When we were growing up, losing baby teeth was a major deal, because doing so meant getting paid.
We would stick that wayward chopper under our pillow, and wake up the next morning to find the Tooth Fairy had left a shiny quarter, or possibly even a crisp dollar bill, in its place.
While most of us probably never got a decent explanation as to why the Tooth Fairy needed all those teeth (nourishment, perhaps), we didn’t object because even back then, we knew having money was better than not.
Now that we’re grown, and now that many of us have kids of our own, it’s good to check on our friend the Fairy and find what her going rates are these days.
As it turns out, losing teeth is big business these days, and children know it.
The National Average: $3.70 per Tooth
A recent survey conducted by Visa for their Tooth Fairy Personal Finance App revealed that, on average, kids today receive $3.70 per tooth.
Not a bad payday for an age group where parents still foot the bill for everything.
And before you blame simple inflation, just know that $3.70 is way higher than the average rate.
One dollar in 1990 is worth $1.78 in 2013 dough, which you might recognize as being much lower than $3.70.
Going back further in time, $1 in 1980 is worth $2.83 today.
In fact, a dollar doesn’t become worthy of today’s teeth until 1977 (their dollar is worth $3.84 today).
If you were raised on a quarter per tooth, you need to travel way, way back to justify paying $3.70 — a quarter in 1931 is worth $3.83 today.
So unless you’re having kids extremely late in life, inflation is not the issue.
The issue appears to be more that parents are abandoning their own personal Tooth Fairy budget the second Junior starts to feel left behind.
Kids will go to school, proud of the dollar they just got for that bicuspid that fell out over the weekend, and come home in tears because they found out their best friend got $5.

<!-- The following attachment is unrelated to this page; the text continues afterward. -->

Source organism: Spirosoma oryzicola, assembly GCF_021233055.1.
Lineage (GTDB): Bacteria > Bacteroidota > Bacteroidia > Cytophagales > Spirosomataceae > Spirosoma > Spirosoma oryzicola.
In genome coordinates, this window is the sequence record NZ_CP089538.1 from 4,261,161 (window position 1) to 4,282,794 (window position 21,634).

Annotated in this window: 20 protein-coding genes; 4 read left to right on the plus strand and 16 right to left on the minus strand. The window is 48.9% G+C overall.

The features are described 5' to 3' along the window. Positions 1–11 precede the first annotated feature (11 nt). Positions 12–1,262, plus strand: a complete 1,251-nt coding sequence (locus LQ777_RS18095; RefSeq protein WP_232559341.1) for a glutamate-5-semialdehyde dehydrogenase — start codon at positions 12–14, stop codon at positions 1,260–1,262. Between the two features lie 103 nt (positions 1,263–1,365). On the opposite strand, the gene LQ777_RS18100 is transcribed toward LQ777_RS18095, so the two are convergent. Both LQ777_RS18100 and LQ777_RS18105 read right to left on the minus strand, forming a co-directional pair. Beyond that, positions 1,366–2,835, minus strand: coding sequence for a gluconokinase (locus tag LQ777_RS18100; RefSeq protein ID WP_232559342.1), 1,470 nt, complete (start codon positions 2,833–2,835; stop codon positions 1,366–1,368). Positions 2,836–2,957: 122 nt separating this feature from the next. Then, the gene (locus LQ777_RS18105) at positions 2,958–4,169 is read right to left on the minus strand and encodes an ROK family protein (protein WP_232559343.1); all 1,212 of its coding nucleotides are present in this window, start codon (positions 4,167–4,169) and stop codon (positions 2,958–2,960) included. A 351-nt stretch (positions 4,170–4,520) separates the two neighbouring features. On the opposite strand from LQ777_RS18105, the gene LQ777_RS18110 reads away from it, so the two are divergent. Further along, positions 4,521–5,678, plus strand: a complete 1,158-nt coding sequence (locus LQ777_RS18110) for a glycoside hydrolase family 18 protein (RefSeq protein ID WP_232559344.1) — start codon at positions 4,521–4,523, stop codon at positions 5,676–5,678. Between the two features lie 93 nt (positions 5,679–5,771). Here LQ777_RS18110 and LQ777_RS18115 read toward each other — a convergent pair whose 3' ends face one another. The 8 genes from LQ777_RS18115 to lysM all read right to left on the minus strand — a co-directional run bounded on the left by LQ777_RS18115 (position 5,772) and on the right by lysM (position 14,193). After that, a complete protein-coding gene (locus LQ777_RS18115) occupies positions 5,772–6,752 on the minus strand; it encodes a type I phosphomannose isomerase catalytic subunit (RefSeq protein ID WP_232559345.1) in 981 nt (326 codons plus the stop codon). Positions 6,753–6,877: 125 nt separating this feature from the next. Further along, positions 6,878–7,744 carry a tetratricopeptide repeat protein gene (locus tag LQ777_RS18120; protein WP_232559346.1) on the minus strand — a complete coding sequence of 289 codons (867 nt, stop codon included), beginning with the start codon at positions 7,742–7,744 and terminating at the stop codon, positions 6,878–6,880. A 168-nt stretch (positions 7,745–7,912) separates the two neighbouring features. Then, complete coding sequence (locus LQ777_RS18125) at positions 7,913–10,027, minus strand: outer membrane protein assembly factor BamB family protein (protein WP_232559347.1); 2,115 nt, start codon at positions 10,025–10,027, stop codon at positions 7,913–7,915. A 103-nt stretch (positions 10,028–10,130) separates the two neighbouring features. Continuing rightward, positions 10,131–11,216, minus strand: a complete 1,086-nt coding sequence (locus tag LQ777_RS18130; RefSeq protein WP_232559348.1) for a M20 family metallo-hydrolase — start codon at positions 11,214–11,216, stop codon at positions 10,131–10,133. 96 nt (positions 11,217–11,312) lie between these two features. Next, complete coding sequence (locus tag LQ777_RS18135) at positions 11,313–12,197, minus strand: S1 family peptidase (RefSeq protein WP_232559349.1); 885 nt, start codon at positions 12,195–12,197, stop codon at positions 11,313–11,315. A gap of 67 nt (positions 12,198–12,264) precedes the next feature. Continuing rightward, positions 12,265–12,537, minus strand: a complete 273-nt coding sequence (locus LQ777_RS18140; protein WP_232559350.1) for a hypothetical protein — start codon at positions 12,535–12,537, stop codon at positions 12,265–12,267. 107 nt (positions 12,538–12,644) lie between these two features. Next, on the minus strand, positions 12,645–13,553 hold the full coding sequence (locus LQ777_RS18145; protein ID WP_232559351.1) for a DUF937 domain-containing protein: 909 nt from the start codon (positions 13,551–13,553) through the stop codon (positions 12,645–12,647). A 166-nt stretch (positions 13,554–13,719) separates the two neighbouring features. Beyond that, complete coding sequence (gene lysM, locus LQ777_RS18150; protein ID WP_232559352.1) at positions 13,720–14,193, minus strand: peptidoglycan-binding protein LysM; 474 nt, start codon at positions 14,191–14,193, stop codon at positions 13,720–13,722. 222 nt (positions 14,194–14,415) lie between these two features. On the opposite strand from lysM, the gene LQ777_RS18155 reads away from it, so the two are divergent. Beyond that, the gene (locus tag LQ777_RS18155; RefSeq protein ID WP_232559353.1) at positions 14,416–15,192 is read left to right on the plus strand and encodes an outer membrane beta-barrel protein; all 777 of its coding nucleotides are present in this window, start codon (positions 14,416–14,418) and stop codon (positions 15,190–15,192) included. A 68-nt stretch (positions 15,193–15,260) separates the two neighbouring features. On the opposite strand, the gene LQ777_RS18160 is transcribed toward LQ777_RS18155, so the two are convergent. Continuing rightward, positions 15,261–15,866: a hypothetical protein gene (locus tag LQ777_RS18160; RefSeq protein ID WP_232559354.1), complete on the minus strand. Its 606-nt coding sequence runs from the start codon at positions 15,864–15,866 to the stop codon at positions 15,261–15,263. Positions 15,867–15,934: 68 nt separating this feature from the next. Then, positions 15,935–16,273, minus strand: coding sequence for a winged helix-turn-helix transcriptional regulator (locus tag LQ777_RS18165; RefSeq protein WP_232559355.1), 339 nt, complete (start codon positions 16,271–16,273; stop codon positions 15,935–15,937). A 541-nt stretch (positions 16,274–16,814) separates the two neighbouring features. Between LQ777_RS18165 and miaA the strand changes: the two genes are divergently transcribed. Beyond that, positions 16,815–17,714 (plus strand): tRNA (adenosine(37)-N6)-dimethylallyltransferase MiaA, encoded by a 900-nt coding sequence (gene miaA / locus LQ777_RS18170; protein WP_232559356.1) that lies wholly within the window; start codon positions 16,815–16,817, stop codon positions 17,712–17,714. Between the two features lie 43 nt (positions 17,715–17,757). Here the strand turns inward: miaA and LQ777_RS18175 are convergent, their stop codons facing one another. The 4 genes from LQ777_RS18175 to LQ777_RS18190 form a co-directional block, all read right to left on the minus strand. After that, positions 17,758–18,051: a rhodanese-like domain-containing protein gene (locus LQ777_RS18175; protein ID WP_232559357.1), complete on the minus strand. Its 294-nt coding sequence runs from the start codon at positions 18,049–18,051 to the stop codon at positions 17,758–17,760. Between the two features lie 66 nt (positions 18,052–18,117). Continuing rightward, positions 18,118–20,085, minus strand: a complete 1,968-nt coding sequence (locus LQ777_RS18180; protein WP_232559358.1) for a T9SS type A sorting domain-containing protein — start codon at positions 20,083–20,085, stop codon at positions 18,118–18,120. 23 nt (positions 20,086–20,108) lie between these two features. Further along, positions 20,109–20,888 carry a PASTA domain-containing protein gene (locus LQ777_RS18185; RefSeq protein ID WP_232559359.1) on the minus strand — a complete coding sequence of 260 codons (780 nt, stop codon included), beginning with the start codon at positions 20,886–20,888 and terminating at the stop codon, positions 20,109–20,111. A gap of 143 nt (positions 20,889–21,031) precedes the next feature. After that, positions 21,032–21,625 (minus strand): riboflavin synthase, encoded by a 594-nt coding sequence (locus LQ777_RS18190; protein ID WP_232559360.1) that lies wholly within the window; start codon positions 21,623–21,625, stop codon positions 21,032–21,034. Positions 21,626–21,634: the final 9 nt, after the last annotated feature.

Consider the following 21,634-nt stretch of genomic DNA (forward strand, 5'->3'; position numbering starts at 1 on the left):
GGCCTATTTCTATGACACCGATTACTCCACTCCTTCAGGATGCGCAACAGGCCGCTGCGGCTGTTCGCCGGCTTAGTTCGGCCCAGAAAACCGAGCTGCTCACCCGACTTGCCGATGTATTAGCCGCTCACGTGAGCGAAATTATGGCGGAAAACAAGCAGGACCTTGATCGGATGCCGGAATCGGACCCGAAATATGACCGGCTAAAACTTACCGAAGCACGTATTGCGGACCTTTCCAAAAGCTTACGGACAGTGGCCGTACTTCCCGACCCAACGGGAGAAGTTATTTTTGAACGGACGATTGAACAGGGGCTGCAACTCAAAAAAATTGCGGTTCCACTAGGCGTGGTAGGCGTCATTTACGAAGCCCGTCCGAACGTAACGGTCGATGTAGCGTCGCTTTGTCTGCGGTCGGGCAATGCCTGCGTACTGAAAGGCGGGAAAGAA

Obviously, parents don’t want their children to feel like they’re worth less than other kids, but instead of finding other, more cost-effective methods of making them smile again, they instead “have a talk” with the Tooth Fairy.
Then, with the next lost tooth, pay suddenly increases to five or possibly ten dollars. That Tooth Fairy sure is a good listener.
While part of it has to do with region (kids in the Northeast United States already pull in $4.10 a tooth on average, while Midwestern kids only get $3.30 a tooth,) toothy price tags all over are high, and they’re only going to get higher.
In 2011, the average Tooth Fairy payout was a mere $2.60. In two years, it went up over a dollar. There’s no reason to not believe that the 2014 figures will reveal an average payout of $4 or more.
But there is some good news — the Tooth Fairy App does report that about 33% of kids still get a dollar or less per tooth.
So some of the blame for high averages can be attributed to some parents who give their child anywhere from $20 to $100 for a lost tooth.
It’s kind of like how technically, the average salary for Philosophy majors is sky-high, because Steve Martin was a Philosophy major.
But it’s not all due to some kids earning higher salaries than their parents. For the majority of families, it’s just the way things are now.
Losing teeth can net kids big bucks, and the bucks are only going to get bigger.
If you catch your child in time, and continually remind them that money isn’t everything and their worth as a person isn’t tied to how much the Tooth Fairy leaves them, then you should be able to keep your Fairy bill quite low.
Just not “quarter per tooth” low. That Golden Age ended a long time ago.
Mary Hiers is a personal finance writer who helps people earn more and spend less.